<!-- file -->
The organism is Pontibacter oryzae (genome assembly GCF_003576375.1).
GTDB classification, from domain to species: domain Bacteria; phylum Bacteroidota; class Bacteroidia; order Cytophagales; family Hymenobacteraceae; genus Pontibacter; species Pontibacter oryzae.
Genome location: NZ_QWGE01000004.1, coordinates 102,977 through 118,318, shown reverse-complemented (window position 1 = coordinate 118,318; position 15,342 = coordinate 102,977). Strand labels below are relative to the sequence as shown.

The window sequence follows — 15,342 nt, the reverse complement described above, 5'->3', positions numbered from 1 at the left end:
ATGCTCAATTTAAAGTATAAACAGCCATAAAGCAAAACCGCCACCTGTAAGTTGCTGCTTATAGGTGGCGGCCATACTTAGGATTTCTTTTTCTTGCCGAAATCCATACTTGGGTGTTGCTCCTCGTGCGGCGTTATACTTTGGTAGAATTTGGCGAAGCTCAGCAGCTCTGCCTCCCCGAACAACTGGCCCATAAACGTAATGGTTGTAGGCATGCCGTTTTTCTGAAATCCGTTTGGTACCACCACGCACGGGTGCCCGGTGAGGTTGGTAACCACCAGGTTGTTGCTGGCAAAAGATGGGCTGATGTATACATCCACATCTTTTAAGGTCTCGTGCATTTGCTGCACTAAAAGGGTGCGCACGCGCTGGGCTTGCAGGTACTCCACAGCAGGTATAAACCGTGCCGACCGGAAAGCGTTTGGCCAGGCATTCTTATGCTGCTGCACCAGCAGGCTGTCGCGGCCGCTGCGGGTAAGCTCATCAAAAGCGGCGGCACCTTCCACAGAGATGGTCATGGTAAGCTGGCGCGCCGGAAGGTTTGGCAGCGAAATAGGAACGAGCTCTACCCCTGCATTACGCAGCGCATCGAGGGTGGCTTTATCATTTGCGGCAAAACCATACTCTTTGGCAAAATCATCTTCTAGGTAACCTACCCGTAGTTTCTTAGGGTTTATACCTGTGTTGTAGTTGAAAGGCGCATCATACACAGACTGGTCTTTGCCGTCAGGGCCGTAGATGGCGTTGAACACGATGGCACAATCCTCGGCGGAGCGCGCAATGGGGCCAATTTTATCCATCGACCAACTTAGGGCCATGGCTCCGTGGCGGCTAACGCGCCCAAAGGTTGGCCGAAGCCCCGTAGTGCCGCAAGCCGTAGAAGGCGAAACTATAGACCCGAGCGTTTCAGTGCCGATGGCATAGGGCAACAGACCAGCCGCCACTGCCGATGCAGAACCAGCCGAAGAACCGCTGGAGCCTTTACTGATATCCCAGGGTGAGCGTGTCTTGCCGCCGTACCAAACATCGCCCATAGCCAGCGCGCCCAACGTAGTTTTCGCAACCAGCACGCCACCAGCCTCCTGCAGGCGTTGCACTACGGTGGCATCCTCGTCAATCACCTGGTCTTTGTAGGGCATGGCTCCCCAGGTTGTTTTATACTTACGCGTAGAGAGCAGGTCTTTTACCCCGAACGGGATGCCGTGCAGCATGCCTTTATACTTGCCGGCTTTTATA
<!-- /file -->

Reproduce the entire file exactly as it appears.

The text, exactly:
The organism is Pontibacter oryzae (genome assembly GCF_003576375.1).
GTDB classification, from domain to species: domain Bacteria; phylum Bacteroidota; class Bacteroidia; order Cytophagales; family Hymenobacteraceae; genus Pontibacter; species Pontibacter oryzae.
Genome location: NZ_QWGE01000004.1, coordinates 102,977 through 118,318, shown reverse-complemented (window position 1 = coordinate 118,318; position 15,342 = coordinate 102,977). Strand labels below are relative to the sequence as shown.

The window sequence follows — 15,342 nt, the reverse complement described above, 5'->3', positions numbered from 1 at the left end:
ATGCTCAATTTAAAGTATAAACAGCCATAAAGCAAAACCGCCACCTGTAAGTTGCTGCTTATAGGTGGCGGCCATACTTAGGATTTCTTTTTCTTGCCGAAATCCATACTTGGGTGTTGCTCCTCGTGCGGCGTTATACTTTGGTAGAATTTGGCGAAGCTCAGCAGCTCTGCCTCCCCGAACAACTGGCCCATAAACGTAATGGTTGTAGGCATGCCGTTTTTCTGAAATCCGTTTGGTACCACCACGCACGGGTGCCCGGTGAGGTTGGTAACCACCAGGTTGTTGCTGGCAAAAGATGGGCTGATGTATACATCCACATCTTTTAAGGTCTCGTGCATTTGCTGCACTAAAAGGGTGCGCACGCGCTGGGCTTGCAGGTACTCCACAGCAGGTATAAACCGTGCCGACCGGAAAGCGTTTGGCCAGGCATTCTTATGCTGCTGCACCAGCAGGCTGTCGCGGCCGCTGCGGGTAAGCTCATCAAAAGCGGCGGCACCTTCCACAGAGATGGTCATGGTAAGCTGGCGCGCCGGAAGGTTTGGCAGCGAAATAGGAACGAGCTCTACCCCTGCATTACGCAGCGCATCGAGGGTGGCTTTATCATTTGCGGCAAAACCATACTCTTTGGCAAAATCATCTTCTAGGTAACCTACCCGTAGTTTCTTAGGGTTTATACCTGTGTTGTAGTTGAAAGGCGCATCATACACAGACTGGTCTTTGCCGTCAGGGCCGTAGATGGCGTTGAACACGATGGCACAATCCTCGGCGGAGCGCGCAATGGGGCCAATTTTATCCATCGACCAACTTAGGGCCATGGCTCCGTGGCGGCTAACGCGCCCAAAGGTTGGCCGAAGCCCCGTAGTGCCGCAAGCCGTAGAAGGCGAAACTATAGACCCGAGCGTTTCAGTGCCGATGGCATAGGGCAACAGACCAGCCGCCACTGCCGATGCAGAACCAGCCGAAGAACCGCTGGAGCCTTTACTGATATCCCAGGGTGAGCGTGTCTTGCCGCCGTACCAAACATCGCCCATAGCCAGCGCGCCCAACGTAGTTTTCGCAACCAGCACGCCACCAGCCTCCTGCAGGCGTTGCACTACGGTGGCATCCTCGTCAATCACCTGGTCTTTGTAGGGCATGGCTCCCCAGGTTGTTTTATACTTACGCGTAGAGAGCAGGTCTTTTACCCCGAACGGGATGCCGTGCAGCATGCCTTTATACTTGCCGGCTTTTATA